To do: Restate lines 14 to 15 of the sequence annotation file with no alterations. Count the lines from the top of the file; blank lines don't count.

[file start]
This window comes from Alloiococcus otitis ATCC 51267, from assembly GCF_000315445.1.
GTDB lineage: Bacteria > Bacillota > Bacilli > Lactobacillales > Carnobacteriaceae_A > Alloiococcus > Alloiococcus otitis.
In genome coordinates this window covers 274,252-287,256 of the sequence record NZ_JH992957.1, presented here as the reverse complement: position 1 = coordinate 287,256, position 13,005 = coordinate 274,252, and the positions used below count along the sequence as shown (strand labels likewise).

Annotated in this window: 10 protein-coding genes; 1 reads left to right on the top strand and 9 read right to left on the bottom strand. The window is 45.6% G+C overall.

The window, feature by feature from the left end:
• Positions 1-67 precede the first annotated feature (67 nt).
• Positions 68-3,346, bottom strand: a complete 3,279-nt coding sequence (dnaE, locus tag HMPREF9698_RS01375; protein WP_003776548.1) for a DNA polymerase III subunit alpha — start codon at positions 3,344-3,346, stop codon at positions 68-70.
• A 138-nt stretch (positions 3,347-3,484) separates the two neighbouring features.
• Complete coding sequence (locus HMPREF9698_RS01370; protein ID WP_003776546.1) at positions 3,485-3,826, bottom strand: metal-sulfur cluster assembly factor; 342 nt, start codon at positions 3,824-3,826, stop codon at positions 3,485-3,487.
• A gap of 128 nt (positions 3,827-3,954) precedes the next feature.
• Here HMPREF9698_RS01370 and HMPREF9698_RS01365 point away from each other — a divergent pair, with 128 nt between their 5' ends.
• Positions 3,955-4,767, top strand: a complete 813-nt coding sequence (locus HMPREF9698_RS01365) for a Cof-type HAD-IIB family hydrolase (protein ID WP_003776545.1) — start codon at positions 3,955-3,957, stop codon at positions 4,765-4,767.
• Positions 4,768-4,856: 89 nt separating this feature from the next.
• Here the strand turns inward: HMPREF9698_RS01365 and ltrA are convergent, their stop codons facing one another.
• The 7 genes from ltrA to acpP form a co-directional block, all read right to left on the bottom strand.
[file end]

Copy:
• Here the strand turns inward: HMPREF9698_RS01365 and ltrA are convergent, their stop codons facing one another.
• The 7 genes from ltrA to acpP form a co-directional block, all read right to left on the bottom strand.